Jameis Winston Wins the Heisman, Now Where Will He Put It?
For a Heisman Trophy race that was about as lopsided as, well, many of the recent ones, the 2013 Heisman race had its fair share of storylines.
You had last season's winner, Johnny Manziel, no stranger to storylines of his own, as one of the finalists, the fourth former winner to make a repeat appearance in New York as a finalist. He was also the fourth to leave empty-handed. Well, kind of empty handed.
You had this season's eventual winner, Florida State freshman Jameis Winston, and his candidacy almost thwarted by a sexual assault investigation that eventually didn't turn up enough evidence against Winston to pursue a trial.
The effects of the investigation itself, while not drastic enough to keep Winston from winning the hardware, were profound enough to keep 115 of the 900 voters from putting Winston on their three-place ballot altogether. (To be fair, there may be voters who actually didn't see Winston as one of the three best players in the country. So if you're one of those voters, I'm not talking about you.)
In the end, like nearly all of Florida State's actual football games this season, it all added up to a blowout.
Winston won the 2013 Heisman Trophy by the seventh-widest margin in the history of the award, earning 2,205 points to Alabama quarterback AJ McCarron's 704 points. Northern Illinois quarterback Jordan Lynch was third with 558 points.
Boston College's Andre Williams was the top running back, coming in fourth with 470 points. Manziel ended up fifth with 421, while Auburn Tigers running back Tre Mason was sixth with 404. (It would have been fascinating to see where Mason would have finished if the balloting had been completed after his 303-yard performance against Missouri in the SEC Title Game.)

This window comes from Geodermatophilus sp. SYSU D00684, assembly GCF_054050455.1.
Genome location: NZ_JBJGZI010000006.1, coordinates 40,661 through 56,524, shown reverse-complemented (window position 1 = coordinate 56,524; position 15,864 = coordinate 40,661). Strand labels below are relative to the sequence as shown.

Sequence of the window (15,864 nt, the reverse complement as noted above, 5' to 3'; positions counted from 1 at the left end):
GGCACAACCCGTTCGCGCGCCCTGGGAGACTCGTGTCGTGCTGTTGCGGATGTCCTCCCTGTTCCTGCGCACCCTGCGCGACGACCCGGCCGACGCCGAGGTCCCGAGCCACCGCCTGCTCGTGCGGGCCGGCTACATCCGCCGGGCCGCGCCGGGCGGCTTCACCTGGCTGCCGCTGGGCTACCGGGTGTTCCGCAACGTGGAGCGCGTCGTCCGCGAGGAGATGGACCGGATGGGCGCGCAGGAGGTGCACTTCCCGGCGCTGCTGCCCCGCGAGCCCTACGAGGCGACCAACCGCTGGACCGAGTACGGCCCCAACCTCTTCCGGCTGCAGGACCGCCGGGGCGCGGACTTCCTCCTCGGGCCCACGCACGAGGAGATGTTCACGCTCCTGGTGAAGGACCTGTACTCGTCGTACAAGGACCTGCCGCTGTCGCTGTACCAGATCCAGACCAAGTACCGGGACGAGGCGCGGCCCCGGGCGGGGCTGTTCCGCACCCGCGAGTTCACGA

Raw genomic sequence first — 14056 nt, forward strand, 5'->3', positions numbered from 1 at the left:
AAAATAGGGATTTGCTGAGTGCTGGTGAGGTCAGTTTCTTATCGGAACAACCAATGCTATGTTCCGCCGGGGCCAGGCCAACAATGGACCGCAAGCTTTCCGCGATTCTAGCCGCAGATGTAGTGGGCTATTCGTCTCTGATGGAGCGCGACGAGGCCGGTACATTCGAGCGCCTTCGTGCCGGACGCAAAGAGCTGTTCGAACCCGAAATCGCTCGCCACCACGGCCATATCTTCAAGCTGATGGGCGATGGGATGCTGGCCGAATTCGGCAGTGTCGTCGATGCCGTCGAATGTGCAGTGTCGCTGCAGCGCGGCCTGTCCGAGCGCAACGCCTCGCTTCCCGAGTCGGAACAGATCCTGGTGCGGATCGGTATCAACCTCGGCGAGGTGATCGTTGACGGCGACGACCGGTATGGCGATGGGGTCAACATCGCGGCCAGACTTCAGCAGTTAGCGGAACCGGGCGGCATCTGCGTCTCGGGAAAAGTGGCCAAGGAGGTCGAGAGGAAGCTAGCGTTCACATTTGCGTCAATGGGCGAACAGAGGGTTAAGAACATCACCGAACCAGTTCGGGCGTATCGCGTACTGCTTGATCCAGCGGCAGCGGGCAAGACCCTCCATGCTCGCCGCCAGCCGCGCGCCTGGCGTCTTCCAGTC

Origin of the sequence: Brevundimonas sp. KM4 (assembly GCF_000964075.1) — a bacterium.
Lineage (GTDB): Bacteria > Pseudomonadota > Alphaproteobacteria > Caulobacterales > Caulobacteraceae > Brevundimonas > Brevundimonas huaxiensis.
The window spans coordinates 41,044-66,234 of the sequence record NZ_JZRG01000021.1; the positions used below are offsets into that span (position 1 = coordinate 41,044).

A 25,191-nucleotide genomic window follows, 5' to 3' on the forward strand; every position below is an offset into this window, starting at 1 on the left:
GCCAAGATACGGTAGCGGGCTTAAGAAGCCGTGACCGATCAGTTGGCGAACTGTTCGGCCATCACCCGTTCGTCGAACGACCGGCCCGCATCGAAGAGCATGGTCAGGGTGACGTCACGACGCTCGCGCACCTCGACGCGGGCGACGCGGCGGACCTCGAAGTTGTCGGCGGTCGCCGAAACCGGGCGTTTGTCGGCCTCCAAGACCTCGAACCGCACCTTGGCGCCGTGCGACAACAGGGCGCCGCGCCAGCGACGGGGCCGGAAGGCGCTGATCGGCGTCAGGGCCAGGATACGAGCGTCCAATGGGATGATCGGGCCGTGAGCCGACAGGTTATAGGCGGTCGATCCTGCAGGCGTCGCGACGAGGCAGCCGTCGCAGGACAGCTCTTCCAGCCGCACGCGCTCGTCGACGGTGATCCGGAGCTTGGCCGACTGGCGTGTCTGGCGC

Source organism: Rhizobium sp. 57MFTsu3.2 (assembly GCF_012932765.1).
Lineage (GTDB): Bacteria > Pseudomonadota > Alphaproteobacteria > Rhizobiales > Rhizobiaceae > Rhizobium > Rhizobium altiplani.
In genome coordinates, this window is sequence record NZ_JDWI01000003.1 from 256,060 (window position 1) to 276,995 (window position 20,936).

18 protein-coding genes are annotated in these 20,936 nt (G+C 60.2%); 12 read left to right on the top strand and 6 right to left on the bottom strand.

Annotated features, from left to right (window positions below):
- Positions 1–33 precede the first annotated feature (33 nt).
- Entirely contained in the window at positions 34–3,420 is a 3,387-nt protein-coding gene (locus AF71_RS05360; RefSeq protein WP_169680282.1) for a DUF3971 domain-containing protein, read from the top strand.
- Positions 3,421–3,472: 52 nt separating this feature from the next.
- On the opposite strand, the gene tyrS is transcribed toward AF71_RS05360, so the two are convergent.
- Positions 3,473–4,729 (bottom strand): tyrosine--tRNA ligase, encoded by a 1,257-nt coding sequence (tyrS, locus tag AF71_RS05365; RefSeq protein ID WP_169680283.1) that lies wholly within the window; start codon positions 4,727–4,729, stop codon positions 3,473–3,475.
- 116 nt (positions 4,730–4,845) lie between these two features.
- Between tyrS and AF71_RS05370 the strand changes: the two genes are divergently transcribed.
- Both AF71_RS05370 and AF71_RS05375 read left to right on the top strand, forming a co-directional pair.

The margin of victory was the seventh largest in Heisman history. Winston earned 668 first-place votes while McCarron was first on 79 ballots.
Winston was the second straight freshman to win the award, which means he will be the second straight sophomore trying to repeat. If Winston's scare with the law these past several weeks (which may or may not be over) wasn't enough, certainly, watching Manziel deal with and, at times, feed the scrutiny that came with being a Heisman winner, an underage one at that, should give the Florida State signal caller enough of a blueprint to know how to approach 2014.
In the meantime, now comes the big question -- what does Winston do with the actual trophy? (You thought I was gonna say, "Who will compete with Winston next season?" didn't you? You did. That will be a post for another time, after the draft eligibles figure out their futures.)